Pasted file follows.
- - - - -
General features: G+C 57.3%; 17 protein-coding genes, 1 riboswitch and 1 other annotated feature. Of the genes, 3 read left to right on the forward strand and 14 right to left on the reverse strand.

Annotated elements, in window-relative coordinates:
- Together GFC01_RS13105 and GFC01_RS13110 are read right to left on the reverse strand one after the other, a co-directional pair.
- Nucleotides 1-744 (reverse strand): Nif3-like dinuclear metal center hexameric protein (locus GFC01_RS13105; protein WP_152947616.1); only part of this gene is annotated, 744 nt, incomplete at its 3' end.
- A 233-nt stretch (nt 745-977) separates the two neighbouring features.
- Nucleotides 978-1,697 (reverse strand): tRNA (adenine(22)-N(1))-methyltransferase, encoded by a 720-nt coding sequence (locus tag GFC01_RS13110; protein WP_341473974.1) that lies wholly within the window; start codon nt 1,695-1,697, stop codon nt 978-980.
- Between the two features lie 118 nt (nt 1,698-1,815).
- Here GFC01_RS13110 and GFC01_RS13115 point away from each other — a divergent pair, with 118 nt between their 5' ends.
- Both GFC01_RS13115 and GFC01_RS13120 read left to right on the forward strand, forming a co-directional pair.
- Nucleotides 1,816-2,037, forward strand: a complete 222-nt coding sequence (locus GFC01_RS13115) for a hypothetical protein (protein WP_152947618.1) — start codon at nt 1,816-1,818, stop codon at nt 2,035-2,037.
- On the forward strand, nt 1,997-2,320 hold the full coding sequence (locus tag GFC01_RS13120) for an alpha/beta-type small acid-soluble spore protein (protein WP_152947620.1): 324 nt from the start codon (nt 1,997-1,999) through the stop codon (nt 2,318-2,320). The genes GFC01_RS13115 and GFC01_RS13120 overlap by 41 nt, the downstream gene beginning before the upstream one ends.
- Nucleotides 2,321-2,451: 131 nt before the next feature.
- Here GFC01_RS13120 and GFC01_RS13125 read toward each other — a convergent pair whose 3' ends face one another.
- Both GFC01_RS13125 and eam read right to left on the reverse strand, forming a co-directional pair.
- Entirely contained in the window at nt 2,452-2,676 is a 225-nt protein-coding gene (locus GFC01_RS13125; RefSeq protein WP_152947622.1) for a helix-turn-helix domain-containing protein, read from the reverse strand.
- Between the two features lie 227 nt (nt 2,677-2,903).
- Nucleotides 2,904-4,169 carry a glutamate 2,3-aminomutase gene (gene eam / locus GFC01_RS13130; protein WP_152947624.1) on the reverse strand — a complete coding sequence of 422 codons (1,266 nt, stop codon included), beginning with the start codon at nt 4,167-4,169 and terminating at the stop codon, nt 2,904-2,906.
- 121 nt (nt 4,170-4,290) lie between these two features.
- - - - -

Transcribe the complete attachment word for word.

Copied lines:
General features: G+C 57.3%; 17 protein-coding genes, 1 riboswitch and 1 other annotated feature. Of the genes, 3 read left to right on the forward strand and 14 right to left on the reverse strand.

Annotated elements, in window-relative coordinates:
- Together GFC01_RS13105 and GFC01_RS13110 are read right to left on the reverse strand one after the other, a co-directional pair.
- Nucleotides 1-744 (reverse strand): Nif3-like dinuclear metal center hexameric protein (locus GFC01_RS13105; protein WP_152947616.1); only part of this gene is annotated, 744 nt, incomplete at its 3' end.
- A 233-nt stretch (nt 745-977) separates the two neighbouring features.
- Nucleotides 978-1,697 (reverse strand): tRNA (adenine(22)-N(1))-methyltransferase, encoded by a 720-nt coding sequence (locus tag GFC01_RS13110; protein WP_341473974.1) that lies wholly within the window; start codon nt 1,695-1,697, stop codon nt 978-980.
- Between the two features lie 118 nt (nt 1,698-1,815).
- Here GFC01_RS13110 and GFC01_RS13115 point away from each other — a divergent pair, with 118 nt between their 5' ends.
- Both GFC01_RS13115 and GFC01_RS13120 read left to right on the forward strand, forming a co-directional pair.
- Nucleotides 1,816-2,037, forward strand: a complete 222-nt coding sequence (locus GFC01_RS13115) for a hypothetical protein (protein WP_152947618.1) — start codon at nt 1,816-1,818, stop codon at nt 2,035-2,037.
- On the forward strand, nt 1,997-2,320 hold the full coding sequence (locus tag GFC01_RS13120) for an alpha/beta-type small acid-soluble spore protein (protein WP_152947620.1): 324 nt from the start codon (nt 1,997-1,999) through the stop codon (nt 2,318-2,320). The genes GFC01_RS13115 and GFC01_RS13120 overlap by 41 nt, the downstream gene beginning before the upstream one ends.
- Nucleotides 2,321-2,451: 131 nt before the next feature.
- Here GFC01_RS13120 and GFC01_RS13125 read toward each other — a convergent pair whose 3' ends face one another.
- Both GFC01_RS13125 and eam read right to left on the reverse strand, forming a co-directional pair.
- Entirely contained in the window at nt 2,452-2,676 is a 225-nt protein-coding gene (locus GFC01_RS13125; RefSeq protein WP_152947622.1) for a helix-turn-helix domain-containing protein, read from the reverse strand.
- Between the two features lie 227 nt (nt 2,677-2,903).
- Nucleotides 2,904-4,169 carry a glutamate 2,3-aminomutase gene (gene eam / locus GFC01_RS13130; protein WP_152947624.1) on the reverse strand — a complete coding sequence of 422 codons (1,266 nt, stop codon included), beginning with the start codon at nt 4,167-4,169 and terminating at the stop codon, nt 2,904-2,906.
- 121 nt (nt 4,170-4,290) lie between these two features.